When To Choose Injection Molding Over Other Processes?
All manufacturing processes have their pros and cons. However, go with injection molding if
- The parts have detailed features that need to be high-volume production, as in automotive parts;
- You want to reduce each cycle time and lessen the time your product gets to market;
- The material’s color and/or texture are incompatible with other manufacturing processes;
- All parts in a batch need to be identical;
- You want to reduce waste generation to a minimum.
Applications of Injection Molding Products
Many industries make molded parts because it is lighter and safer.
1. Automotive Industry
Injection-molded plastics have improved cars’ safety, cost, functionality, and performance. This is because plastics, a lighter alternative to metals, improve fuel efficiency.
Automotive part manufacturers use injection molding for functional parts with complex geometries like plastic fuel tanks, bumpers, and door panels.
2. Medical Industry
Some injection molded parts are biocompatible and have good optical clarity. Hence, manufacturers use them in the medical and optical fields. With plastics, medical practitioners can easily and quickly sterilize equipment.
Additionally, molded plastic parts are safer. Examples include sterile gloves, IV tubes, and urine bags. They all allow for one-time use because the cost of production is low.
3. Food Packaging Industry
Conventional food packaging materials are glass, metal, or paper. Plastics are slowly replacing them because they are cheaper, safer, and lighter. Furthermore, most molded plastics can withstand harsh chemicals and extreme hot and cold environmental conditions. This protects your food or beverage from odors, unwanted reactions, and moisture. Examples are water and soft drink bottles, pouches, sachets, and chip bags.
4. Aerospace Industry
For years, plastics have been used to make interior and exterior components in the aerospace industry. In addition to their lightweight benefits, there is little or no need for maintenance, so the aircraft stays longer in the air.
Polyetheretherketone(PEEK) is the most common plastic aerospace part manufacturer use because it has low flammability properties and can withstand UV and sun rays. Turbine blades and housings, chassis components, panels, enclosures, and containers are all injection molded products.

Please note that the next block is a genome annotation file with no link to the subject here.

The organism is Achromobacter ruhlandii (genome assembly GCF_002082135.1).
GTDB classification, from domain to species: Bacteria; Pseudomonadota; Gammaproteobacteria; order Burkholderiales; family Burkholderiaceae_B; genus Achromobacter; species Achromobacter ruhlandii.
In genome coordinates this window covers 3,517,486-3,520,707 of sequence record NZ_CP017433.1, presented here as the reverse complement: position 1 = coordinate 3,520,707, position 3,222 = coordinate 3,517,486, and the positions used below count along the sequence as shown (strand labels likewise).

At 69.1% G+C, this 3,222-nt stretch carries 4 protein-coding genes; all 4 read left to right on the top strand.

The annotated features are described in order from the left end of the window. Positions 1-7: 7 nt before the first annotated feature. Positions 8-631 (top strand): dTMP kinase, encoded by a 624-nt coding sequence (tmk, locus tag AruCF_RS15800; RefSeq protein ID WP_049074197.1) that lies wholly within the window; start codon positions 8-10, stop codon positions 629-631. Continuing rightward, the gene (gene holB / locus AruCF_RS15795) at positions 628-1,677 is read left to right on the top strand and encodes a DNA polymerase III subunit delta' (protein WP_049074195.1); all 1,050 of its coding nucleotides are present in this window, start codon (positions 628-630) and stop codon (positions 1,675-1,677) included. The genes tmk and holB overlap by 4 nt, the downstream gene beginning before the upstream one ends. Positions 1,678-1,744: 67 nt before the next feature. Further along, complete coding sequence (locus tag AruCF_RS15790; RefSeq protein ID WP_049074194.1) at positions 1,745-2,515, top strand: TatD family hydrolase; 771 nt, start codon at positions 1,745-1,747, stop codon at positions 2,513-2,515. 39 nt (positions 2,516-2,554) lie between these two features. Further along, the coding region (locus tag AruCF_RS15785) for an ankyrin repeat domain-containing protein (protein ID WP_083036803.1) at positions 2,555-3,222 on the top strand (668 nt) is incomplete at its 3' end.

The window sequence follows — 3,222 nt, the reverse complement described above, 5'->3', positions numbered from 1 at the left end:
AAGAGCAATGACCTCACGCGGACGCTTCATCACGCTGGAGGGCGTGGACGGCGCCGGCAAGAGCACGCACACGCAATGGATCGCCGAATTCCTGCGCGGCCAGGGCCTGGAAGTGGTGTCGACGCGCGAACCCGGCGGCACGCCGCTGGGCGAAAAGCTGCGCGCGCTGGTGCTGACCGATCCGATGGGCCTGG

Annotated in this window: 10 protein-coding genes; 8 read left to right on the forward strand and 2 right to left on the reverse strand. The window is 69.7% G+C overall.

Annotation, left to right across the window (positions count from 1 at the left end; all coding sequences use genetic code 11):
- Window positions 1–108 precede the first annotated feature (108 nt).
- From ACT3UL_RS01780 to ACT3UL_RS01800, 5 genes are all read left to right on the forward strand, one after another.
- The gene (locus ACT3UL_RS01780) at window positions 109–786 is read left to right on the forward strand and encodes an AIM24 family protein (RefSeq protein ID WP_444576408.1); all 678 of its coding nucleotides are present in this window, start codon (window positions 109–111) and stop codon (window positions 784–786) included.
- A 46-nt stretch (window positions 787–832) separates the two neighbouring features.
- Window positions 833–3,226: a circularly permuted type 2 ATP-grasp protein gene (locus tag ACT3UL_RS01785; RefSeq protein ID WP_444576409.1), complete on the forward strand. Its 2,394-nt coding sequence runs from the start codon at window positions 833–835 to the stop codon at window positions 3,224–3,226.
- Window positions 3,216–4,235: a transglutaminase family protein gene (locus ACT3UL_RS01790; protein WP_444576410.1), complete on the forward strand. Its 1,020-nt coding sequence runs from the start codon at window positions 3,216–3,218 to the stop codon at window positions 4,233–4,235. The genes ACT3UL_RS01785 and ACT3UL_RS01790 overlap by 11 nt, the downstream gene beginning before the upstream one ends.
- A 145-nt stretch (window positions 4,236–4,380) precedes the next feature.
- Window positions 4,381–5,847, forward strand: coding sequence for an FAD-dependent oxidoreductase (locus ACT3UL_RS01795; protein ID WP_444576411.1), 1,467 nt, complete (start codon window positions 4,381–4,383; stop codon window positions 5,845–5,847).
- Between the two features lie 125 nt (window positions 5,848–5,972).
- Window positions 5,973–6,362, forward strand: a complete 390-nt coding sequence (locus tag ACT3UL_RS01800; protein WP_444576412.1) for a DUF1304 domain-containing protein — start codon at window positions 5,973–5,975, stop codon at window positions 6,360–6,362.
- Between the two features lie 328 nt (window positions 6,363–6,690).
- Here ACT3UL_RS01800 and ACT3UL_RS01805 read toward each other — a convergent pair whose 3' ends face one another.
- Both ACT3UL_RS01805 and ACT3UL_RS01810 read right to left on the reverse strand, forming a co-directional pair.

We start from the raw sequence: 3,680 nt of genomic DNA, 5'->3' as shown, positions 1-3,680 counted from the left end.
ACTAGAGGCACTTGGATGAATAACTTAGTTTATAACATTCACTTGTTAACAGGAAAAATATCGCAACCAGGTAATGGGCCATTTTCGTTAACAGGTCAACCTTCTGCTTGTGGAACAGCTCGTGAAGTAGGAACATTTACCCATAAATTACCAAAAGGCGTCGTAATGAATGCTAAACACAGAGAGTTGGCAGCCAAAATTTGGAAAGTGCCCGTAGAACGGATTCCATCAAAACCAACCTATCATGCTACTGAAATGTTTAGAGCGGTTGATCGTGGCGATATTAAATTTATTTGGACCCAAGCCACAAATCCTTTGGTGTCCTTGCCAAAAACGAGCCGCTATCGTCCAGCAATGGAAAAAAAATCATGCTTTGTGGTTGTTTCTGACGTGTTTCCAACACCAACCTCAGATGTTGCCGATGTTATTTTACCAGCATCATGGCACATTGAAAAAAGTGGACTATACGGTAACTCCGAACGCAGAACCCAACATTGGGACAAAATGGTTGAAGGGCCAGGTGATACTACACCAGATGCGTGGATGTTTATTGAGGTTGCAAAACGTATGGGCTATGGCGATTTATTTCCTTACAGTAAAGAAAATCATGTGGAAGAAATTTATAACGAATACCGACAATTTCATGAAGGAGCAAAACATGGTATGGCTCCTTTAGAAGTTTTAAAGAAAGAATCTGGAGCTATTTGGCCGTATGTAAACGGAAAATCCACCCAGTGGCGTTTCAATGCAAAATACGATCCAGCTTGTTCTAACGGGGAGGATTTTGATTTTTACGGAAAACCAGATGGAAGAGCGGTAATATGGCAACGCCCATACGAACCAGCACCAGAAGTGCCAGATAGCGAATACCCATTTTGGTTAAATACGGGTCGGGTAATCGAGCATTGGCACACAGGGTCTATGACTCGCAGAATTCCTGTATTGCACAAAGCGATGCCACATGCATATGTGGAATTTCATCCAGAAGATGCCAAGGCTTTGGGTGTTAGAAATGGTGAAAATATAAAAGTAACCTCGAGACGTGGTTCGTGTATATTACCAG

5. Electronics and Electrical Industry
Plastics are poor conductors of heat and electricity. So, manufacturers use them extensively when their insulating properties are needed. Also, they reduce the risk of burns and electric shock.
Injection molding plays a crucial role in manufacturing components used in electronics, evident in their use in household items, fuse boxes, telecommunication equipment, and many more.
Get A Tooling Mold for Plastic Injection Molding at Wayken
The tooling mold is the most important component in the injection molding process because it gives the desired shape to the part. The time to manufacture this tool influences the overall time spent manufacturing a part. For this reason, it is important to use a third-party manufacturer to enjoy simplified mold design and rapid tooling.
At WayKen, we use advanced technology to quickly produce steel and aluminum mold at a competitive price. Our engineers are skilled and can manufacture injection molding tools for prototypes that match the final production level in terms of quality.
Furthermore, WayKen provides design for manufacturing (DFM) assistance to identify any problems with your design. So, you will have time to make the necessary adjustments before production starts to save costs. With our technology and experience, you will surely get your high-quality parts to market quickly.
Injection molding is a plastic processing process with several applications due to its mass production, repeatability, and accuracy. However, the injection molding process requires expertise and experience to efficiently carry it out. As a result, this article talked extensively about the process.
Do you have any challenges with injection mold manufacturing? Mistakes can lead to a waste of time and industry, so feel free to contact us to make your tooling mold and get your product to market on time.
What are the common defects of injection molding?
Defects in injection molding occur when there is a change in pressure, injection speed, or cooling rate. The defects include delamination, flash, warping, weld lines, sink marks, jetting, vacuum voids, and many more.
Can metals be injection molded?
No, injection molding is only applicable to plastics. For metal parts, use the sister process called die casting.
Can you fix defects on plastic molded parts?
Yes, you can correct some of the defects after removing the part. However, it is best to follow the manufacturing process to prevent occurrence. This involves using the standard melting temperature and injection pressure.